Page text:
Thecase of water: risky and not very lucrative

Theprivatisation process for drinking water was more complicated because the mostimportant state company, SEDAPAL, had no way of controlling illegal extractionof water taking place in many parts of Lima, especially in marginalisedneighbourhoods. Thus, acquiring water utilities was too risky and unattractiveto investors during the initial stages of privatisation when companies that weremore appealing, such as electric or telephone utilities, were available.Consequently, privatisation of water services was put on hold while other moredesirable companies, such as Petroperúand the Peruvian Telephone Company, were sold.

People’sreaction and an open future

Publicopinion has started to oppose privatisation because of its lack of transparencyand the damage it has caused consumers and the State, while the government hascontinued to sell various other companies. The discovery of the mafiosi networkestablished by Fujimori and his “right-hand,” Vladimiro Montesinos, whichwas unable to account for the USD 8 billion obtained from the sale of publiccompanies, discredited the whole privatisation process.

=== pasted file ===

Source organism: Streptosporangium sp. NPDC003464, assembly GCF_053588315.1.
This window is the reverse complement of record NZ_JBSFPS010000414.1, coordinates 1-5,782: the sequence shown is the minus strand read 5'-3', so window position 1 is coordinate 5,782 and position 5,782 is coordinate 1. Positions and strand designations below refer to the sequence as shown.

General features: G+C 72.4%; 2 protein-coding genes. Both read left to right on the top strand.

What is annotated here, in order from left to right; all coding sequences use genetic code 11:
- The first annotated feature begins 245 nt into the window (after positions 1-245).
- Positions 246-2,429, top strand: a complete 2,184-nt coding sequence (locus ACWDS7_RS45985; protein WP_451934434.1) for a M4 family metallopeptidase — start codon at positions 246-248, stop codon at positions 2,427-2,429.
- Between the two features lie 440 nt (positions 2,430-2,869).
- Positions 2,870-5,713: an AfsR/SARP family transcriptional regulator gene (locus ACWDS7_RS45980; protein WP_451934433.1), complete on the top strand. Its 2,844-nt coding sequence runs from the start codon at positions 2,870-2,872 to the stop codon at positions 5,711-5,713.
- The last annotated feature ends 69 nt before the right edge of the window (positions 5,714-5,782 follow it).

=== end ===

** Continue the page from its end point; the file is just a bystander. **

Nevertheless,the Paniagua and Toledo administrations, which succeeded Fujimori, did not varythe privatisation policy of their predecessor and continue without any majorobjection to obey the pressure of the IMF, the World Bank and IDB. However,although the model has not changed, the political and social conditions have.Poverty and unemployment have increased, and Congress is more independent fromthe executive branch than before. In addition, the public, which was mobilisedto restore representative democracy, remains vigilant, demanding transparencyand accountability.